Navy Pier is one of Chicago’s main attractions. Home to more than 70 businesses, the complex on the shore of Lake Michigan is normally filled with crowds on a summer day.
“Navy Pier is rocking, there’s people everywhere, there’s excitement, there’s fireworks, it’s a good time at Navy Pier,” said Stephanie Hart, the owner of Brown Sugar Bakery, which has two locations, one on the South Side of Chicago and the other at Navy Pier. This year, she says, “it just wasn’t the same.”
The pier shut down when the pandemic hit in March, and then reopened in June. According to Payal Patel, its communications director, attendance was just 15 percent this summer from the one before. It shuttered again after Labor Day and now plans to reopen in 2021.
“It was heartbreaking, not just about my business, but to see Navy Pier in that kind of condition,” Hart said.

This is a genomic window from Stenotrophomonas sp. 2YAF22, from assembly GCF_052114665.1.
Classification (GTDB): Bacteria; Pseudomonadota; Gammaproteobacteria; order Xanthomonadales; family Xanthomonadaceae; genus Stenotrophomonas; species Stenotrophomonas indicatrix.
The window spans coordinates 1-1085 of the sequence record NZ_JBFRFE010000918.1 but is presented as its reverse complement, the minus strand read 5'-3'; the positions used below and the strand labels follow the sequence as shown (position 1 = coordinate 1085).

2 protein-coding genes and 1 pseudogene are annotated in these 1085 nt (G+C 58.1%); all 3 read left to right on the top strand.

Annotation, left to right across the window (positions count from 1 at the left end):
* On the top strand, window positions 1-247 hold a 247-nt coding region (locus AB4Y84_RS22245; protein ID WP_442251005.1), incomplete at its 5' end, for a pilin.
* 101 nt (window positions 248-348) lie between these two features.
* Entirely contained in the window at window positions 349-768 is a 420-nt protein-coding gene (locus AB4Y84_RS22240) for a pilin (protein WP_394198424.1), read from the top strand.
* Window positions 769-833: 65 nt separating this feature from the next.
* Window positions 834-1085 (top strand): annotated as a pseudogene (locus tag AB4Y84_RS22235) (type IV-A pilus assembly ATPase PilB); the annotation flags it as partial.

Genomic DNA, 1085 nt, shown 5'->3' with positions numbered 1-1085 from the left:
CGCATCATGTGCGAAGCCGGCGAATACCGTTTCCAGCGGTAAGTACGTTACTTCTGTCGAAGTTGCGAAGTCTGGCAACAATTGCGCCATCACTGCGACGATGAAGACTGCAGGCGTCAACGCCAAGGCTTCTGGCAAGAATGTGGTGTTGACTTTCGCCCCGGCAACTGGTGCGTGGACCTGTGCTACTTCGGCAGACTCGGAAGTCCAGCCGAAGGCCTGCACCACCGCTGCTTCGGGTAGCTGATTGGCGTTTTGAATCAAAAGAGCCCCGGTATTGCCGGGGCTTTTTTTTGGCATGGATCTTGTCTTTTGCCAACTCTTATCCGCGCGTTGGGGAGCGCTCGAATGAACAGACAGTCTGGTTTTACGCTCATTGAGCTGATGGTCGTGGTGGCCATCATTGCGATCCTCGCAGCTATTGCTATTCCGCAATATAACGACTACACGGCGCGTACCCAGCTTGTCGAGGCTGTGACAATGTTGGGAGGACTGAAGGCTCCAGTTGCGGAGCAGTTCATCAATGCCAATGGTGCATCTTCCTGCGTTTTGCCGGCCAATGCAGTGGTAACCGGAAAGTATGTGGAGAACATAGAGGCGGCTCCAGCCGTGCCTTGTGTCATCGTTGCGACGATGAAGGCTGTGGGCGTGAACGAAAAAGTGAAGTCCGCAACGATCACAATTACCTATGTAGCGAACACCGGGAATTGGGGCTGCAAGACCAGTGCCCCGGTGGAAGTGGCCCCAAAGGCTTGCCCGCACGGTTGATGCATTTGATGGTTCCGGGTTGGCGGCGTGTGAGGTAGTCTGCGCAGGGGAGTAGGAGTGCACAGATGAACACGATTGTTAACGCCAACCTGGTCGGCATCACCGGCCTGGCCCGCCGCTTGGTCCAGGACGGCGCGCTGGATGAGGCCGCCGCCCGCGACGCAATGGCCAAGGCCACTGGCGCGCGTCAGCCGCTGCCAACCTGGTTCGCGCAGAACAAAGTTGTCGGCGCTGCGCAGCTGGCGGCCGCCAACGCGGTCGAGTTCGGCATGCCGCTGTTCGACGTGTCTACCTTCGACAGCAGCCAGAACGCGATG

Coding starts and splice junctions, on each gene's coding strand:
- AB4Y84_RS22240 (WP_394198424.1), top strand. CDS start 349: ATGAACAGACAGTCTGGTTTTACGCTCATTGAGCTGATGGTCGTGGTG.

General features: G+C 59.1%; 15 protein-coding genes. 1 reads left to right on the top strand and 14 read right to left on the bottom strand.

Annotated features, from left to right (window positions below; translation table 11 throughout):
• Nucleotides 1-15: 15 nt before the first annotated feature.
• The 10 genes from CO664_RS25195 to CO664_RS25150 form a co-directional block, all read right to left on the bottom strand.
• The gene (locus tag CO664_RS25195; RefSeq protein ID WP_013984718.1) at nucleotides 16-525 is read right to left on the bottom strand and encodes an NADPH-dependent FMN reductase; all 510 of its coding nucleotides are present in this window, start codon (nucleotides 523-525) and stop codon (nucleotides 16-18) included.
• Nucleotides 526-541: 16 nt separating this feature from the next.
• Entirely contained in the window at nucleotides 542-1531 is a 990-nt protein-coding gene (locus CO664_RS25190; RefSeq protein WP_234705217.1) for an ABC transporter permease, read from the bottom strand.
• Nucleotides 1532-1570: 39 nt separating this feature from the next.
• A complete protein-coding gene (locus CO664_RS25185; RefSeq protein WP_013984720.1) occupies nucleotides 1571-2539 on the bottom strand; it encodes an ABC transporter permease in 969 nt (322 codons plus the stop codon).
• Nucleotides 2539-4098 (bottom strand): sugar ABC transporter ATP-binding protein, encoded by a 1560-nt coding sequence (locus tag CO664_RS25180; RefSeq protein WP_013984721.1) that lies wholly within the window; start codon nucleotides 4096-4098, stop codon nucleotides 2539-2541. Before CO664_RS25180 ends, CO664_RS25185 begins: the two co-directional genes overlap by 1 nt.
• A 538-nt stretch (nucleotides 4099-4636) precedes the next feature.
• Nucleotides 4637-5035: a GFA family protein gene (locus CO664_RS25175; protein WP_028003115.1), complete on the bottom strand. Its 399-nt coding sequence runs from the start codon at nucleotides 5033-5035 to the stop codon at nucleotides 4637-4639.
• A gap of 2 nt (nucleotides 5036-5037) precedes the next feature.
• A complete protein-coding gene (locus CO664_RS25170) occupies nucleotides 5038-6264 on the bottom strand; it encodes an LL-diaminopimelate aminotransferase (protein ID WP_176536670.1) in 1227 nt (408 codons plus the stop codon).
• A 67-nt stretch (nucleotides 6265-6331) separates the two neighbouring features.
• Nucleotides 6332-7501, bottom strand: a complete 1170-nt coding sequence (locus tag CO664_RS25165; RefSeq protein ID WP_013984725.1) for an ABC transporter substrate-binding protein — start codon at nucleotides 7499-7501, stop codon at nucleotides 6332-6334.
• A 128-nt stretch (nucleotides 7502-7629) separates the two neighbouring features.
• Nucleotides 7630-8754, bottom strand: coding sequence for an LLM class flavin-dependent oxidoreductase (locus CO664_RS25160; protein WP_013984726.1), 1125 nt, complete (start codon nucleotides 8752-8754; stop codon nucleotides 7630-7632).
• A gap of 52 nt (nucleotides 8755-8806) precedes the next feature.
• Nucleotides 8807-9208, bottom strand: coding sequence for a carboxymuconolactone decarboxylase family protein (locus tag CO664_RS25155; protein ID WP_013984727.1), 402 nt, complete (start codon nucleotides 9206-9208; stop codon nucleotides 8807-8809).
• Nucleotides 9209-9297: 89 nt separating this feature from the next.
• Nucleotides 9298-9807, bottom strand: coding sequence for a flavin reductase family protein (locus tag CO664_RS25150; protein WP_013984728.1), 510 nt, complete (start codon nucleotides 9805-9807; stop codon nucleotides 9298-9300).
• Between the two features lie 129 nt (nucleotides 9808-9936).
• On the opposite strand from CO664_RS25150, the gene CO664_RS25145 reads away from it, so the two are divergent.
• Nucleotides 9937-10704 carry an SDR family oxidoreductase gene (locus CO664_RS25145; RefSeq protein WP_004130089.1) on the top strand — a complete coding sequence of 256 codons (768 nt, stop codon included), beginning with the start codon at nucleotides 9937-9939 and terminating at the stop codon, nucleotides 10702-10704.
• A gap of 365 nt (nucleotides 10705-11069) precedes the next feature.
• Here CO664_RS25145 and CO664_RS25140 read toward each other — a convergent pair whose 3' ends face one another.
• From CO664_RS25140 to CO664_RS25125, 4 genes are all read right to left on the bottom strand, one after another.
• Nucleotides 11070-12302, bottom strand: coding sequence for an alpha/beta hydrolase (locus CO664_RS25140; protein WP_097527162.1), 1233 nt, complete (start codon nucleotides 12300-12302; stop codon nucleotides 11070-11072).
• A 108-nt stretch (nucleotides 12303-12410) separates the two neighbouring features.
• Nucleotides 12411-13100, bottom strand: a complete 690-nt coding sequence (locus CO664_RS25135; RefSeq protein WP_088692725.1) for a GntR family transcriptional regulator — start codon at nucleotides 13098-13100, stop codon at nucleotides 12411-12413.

During the pandemic, much of the conversation around small businesses has focused on lockdowns and reopening — just let things open back up again, the line of thinking goes, and everything will be okay. But the reality of the situation is that for many businesses, that’s just not the case. According to Yelp, more than 160,000 US businesses on its platform have closed since March 1, nearly 100,000 of them permanently. Data from Homebase, a team management software company, shows that the number of hours worked at small businesses is still about 20 percent below January.
“People are not comfortable going to public places yet. We’ve tried to put so many safety measures in place, but all of that, essentially, is not going to matter if people will not come,” Patel said.
You can’t force business as usual when
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